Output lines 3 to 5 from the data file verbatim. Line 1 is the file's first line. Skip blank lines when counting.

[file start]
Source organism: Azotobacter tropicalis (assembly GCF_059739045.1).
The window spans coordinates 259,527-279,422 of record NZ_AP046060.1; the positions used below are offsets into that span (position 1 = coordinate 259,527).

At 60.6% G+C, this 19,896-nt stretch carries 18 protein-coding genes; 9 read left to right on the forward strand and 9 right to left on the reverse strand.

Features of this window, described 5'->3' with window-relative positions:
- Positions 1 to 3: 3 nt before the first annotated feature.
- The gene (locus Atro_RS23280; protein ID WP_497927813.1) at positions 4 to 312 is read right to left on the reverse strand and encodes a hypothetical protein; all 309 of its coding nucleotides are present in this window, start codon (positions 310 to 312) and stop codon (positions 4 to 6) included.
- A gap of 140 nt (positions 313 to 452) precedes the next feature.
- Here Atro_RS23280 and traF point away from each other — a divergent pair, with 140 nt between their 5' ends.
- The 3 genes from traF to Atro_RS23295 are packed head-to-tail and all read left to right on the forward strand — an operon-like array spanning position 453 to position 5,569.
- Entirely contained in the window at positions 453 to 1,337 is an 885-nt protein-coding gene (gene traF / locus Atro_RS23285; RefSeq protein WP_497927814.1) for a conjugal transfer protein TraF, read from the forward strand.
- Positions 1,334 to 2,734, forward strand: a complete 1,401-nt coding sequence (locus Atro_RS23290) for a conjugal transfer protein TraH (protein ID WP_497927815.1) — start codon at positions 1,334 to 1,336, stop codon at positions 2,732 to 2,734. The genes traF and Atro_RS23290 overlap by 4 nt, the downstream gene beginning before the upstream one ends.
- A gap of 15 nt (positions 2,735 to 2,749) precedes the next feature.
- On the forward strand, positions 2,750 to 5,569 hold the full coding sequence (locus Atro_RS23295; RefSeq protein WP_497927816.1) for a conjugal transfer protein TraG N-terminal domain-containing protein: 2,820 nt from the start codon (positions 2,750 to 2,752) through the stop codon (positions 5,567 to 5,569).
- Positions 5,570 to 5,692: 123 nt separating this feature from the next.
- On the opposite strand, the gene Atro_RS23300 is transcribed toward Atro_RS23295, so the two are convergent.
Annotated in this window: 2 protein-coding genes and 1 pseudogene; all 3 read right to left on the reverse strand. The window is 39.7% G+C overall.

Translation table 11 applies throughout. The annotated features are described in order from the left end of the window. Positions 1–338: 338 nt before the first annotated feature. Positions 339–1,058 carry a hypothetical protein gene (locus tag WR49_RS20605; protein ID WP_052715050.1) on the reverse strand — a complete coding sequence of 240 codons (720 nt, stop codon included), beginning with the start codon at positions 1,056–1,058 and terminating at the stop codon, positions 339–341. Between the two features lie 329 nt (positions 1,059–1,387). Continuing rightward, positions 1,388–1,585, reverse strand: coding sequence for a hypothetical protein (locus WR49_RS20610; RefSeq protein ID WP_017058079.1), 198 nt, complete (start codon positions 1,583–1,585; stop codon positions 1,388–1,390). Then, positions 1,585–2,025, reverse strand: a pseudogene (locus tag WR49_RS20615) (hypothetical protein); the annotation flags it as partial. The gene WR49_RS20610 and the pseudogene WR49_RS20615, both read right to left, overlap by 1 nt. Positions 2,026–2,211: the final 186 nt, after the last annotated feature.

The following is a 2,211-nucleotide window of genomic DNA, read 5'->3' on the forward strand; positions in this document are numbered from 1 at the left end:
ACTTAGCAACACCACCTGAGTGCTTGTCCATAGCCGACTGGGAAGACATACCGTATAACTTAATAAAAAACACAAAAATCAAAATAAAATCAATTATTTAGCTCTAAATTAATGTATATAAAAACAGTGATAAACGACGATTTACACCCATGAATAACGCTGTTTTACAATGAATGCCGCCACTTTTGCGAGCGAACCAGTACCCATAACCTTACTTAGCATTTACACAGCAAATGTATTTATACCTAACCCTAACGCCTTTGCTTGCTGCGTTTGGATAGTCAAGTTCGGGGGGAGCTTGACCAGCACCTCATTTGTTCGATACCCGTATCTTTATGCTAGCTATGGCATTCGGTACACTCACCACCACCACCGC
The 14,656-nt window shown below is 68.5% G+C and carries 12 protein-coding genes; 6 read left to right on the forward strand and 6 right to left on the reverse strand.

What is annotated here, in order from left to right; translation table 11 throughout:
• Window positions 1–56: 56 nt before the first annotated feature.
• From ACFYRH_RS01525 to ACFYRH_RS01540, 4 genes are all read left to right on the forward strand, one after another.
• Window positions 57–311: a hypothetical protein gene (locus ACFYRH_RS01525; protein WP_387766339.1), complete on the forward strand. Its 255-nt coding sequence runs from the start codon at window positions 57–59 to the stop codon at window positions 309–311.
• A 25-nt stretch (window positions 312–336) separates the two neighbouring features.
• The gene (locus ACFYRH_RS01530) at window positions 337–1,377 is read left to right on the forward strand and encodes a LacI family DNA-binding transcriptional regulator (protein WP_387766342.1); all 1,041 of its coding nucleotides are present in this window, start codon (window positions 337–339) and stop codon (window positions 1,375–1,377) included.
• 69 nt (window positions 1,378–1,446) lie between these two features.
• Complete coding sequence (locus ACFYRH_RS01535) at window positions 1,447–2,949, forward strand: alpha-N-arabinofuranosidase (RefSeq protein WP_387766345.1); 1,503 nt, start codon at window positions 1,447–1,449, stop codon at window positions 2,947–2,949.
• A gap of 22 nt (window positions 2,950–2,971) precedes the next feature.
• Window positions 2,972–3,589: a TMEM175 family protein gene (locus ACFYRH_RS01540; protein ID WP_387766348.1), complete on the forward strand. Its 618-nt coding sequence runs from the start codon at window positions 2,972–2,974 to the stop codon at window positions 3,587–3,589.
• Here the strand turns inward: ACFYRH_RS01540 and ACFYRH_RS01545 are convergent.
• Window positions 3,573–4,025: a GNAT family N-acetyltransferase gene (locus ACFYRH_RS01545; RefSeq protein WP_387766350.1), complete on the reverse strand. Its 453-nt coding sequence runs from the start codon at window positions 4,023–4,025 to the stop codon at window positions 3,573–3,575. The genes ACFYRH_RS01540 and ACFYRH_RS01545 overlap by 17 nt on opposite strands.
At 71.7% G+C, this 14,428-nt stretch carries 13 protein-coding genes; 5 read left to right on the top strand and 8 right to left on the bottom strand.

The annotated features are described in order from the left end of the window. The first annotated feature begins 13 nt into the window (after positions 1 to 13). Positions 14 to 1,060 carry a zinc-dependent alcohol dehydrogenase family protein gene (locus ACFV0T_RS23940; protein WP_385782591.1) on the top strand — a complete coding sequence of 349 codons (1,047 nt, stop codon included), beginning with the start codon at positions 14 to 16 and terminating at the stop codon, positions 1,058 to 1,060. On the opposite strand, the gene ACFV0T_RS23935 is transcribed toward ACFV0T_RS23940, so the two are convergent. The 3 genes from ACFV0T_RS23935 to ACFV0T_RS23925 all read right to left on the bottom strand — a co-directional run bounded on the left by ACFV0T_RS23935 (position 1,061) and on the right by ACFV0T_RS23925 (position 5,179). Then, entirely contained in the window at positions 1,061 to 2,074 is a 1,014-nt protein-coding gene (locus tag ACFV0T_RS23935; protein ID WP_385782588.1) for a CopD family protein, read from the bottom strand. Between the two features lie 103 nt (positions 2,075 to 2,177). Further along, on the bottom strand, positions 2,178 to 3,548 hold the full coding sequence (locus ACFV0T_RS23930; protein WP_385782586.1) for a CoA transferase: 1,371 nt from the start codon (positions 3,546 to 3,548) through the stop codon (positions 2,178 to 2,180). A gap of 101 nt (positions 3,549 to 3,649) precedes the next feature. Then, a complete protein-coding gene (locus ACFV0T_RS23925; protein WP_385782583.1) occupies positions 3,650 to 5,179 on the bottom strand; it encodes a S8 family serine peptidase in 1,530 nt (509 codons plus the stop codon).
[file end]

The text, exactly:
At 60.6% G+C, this 19,896-nt stretch carries 18 protein-coding genes; 9 read left to right on the forward strand and 9 right to left on the reverse strand.

Features of this window, described 5'->3' with window-relative positions:
- Positions 1 to 3: 3 nt before the first annotated feature.